Bland Mountain had a 10,300-acre fire in 1987 and then another fire of 4,700 acres in 2004. The Stouts Creek fire in 2015 burned 26,000 acres. All three fires were human-caused.
The burned forested areas are on the western slopes of the Cascade Mountains and east of the rural communities of Canyonville and Azalea.
In addition to many acres of forest experiencing their first burn from these fires, thousands of acres suffered a second burn or third burn from the fires or other smaller ones caused by lightning strikes.
Another example of overlapping fires is the 48,679-acre Douglas County Complex in 2013 and this year’s 13,000-acre Milepost 97 fire.
In discussing the cost of these fires, Skrip explained that $1 million was spent on fighting the 10,000-acre Bland Mountain fire in 1987. In the past 30 years, however, firefighting costs have rapidly risen. Suppressing the 26,000-acre Stouts Creek fire in 2015 cost $37 million and earlier this month, $23 million was spent on containing the Milepost 97 fire of 13,000 acres.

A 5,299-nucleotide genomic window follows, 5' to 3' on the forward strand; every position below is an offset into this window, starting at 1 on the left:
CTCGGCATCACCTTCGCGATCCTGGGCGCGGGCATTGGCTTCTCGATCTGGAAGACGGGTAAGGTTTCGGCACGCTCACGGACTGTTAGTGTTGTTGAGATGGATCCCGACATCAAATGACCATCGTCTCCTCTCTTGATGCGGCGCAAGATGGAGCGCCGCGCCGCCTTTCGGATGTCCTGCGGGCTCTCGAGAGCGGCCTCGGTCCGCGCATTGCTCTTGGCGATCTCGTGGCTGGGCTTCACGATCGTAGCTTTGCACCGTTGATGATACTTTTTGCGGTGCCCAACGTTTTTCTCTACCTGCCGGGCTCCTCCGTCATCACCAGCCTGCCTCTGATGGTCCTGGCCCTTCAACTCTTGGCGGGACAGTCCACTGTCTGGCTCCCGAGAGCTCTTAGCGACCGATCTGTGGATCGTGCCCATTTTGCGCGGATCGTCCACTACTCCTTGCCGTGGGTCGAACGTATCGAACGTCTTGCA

“Fires in Western Oregon can be long and expensive,” Skrip said.
To decrease those types of fires, Adams said Roseburg Resources Co.’s approach includes being active members of the Douglas and Coos forest protective associations, contributing staff, equipment and other supplies to firefighting efforts, working with and monitoring logging crews to make sure they are adhering to fire prevention regulations, and eliminating snags and brush that can provide fuel for a wildfire. When there is fire on its lands, the company quickly salvages the burned timber before pests can further lessen its value.
“A green forest is more desirable than a black-and-dead forest,” said Adams. “We don’t let a fire start to begin with. But when there is fire, our focus is on suppression, keeping it small.”
Warnack said the Forest Service has had to balance its time, money and workforce in its management of public forests. It must also adhere to regulations set at the highest federal levels.